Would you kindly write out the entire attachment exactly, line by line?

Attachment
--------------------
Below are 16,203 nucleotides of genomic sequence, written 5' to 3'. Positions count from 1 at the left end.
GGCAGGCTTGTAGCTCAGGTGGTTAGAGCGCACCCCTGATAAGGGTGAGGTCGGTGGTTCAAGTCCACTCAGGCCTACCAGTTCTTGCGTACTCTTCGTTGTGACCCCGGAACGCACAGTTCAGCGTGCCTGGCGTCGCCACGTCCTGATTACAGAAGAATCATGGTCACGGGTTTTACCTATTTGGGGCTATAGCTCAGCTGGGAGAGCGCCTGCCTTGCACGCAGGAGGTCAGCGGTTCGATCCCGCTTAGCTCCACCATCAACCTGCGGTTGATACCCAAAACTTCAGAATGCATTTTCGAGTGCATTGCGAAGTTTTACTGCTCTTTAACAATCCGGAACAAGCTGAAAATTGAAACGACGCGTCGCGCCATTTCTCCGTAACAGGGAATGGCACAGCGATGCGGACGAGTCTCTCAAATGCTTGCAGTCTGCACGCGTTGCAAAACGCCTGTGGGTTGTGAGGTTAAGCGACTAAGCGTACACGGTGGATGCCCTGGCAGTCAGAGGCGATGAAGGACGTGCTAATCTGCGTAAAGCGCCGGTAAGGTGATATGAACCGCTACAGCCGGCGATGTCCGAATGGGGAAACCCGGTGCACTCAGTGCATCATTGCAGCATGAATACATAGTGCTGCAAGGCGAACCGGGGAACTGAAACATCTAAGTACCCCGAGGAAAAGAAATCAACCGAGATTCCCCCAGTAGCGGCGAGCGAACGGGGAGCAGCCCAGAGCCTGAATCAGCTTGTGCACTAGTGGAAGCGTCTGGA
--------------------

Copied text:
Below are 16,203 nucleotides of genomic sequence, written 5' to 3'. Positions count from 1 at the left end.
GGCAGGCTTGTAGCTCAGGTGGTTAGAGCGCACCCCTGATAAGGGTGAGGTCGGTGGTTCAAGTCCACTCAGGCCTACCAGTTCTTGCGTACTCTTCGTTGTGACCCCGGAACGCACAGTTCAGCGTGCCTGGCGTCGCCACGTCCTGATTACAGAAGAATCATGGTCACGGGTTTTACCTATTTGGGGCTATAGCTCAGCTGGGAGAGCGCCTGCCTTGCACGCAGGAGGTCAGCGGTTCGATCCCGCTTAGCTCCACCATCAACCTGCGGTTGATACCCAAAACTTCAGAATGCATTTTCGAGTGCATTGCGAAGTTTTACTGCTCTTTAACAATCCGGAACAAGCTGAAAATTGAAACGACGCGTCGCGCCATTTCTCCGTAACAGGGAATGGCACAGCGATGCGGACGAGTCTCTCAAATGCTTGCAGTCTGCACGCGTTGCAAAACGCCTGTGGGTTGTGAGGTTAAGCGACTAAGCGTACACGGTGGATGCCCTGGCAGTCAGAGGCGATGAAGGACGTGCTAATCTGCGTAAAGCGCCGGTAAGGTGATATGAACCGCTACAGCCGGCGATGTCCGAATGGGGAAACCCGGTGCACTCAGTGCATCATTGCAGCATGAATACATAGTGCTGCAAGGCGAACCGGGGAACTGAAACATCTAAGTACCCCGAGGAAAAGAAATCAACCGAGATTCCCCCAGTAGCGGCGAGCGAACGGGGAGCAGCCCAGAGCCTGAATCAGCTTGTGCACTAGTGGAAGCGTCTGGA